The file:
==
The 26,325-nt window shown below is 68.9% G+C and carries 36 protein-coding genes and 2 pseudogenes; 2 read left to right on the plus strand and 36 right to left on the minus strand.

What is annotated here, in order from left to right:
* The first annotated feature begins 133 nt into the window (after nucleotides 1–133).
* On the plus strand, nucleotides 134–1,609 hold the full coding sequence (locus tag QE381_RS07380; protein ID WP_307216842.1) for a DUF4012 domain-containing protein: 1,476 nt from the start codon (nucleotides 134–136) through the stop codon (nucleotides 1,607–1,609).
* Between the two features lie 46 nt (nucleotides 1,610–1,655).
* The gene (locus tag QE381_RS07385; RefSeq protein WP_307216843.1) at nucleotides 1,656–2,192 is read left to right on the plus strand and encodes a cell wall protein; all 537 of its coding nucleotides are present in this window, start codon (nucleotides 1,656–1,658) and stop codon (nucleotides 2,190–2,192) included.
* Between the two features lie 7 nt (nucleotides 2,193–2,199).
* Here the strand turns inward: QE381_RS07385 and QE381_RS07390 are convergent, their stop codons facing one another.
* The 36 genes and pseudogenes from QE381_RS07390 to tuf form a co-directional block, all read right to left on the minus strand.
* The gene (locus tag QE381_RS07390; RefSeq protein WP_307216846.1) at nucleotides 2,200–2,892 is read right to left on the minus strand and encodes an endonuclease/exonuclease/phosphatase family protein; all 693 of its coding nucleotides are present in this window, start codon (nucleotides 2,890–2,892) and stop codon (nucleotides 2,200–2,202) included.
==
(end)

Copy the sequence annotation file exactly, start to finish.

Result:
The 26,325-nt window shown below is 68.9% G+C and carries 36 protein-coding genes and 2 pseudogenes; 2 read left to right on the plus strand and 36 right to left on the minus strand.

What is annotated here, in order from left to right:
* The first annotated feature begins 133 nt into the window (after nucleotides 1–133).
* On the plus strand, nucleotides 134–1,609 hold the full coding sequence (locus tag QE381_RS07380; protein ID WP_307216842.1) for a DUF4012 domain-containing protein: 1,476 nt from the start codon (nucleotides 134–136) through the stop codon (nucleotides 1,607–1,609).
* Between the two features lie 46 nt (nucleotides 1,610–1,655).
* The gene (locus tag QE381_RS07385; RefSeq protein WP_307216843.1) at nucleotides 1,656–2,192 is read left to right on the plus strand and encodes a cell wall protein; all 537 of its coding nucleotides are present in this window, start codon (nucleotides 1,656–1,658) and stop codon (nucleotides 2,190–2,192) included.
* Between the two features lie 7 nt (nucleotides 2,193–2,199).
* Here the strand turns inward: QE381_RS07385 and QE381_RS07390 are convergent, their stop codons facing one another.
* The 36 genes and pseudogenes from QE381_RS07390 to tuf form a co-directional block, all read right to left on the minus strand.
* The gene (locus tag QE381_RS07390; RefSeq protein WP_307216846.1) at nucleotides 2,200–2,892 is read right to left on the minus strand and encodes an endonuclease/exonuclease/phosphatase family protein; all 693 of its coding nucleotides are present in this window, start codon (nucleotides 2,890–2,892) and stop codon (nucleotides 2,200–2,202) included.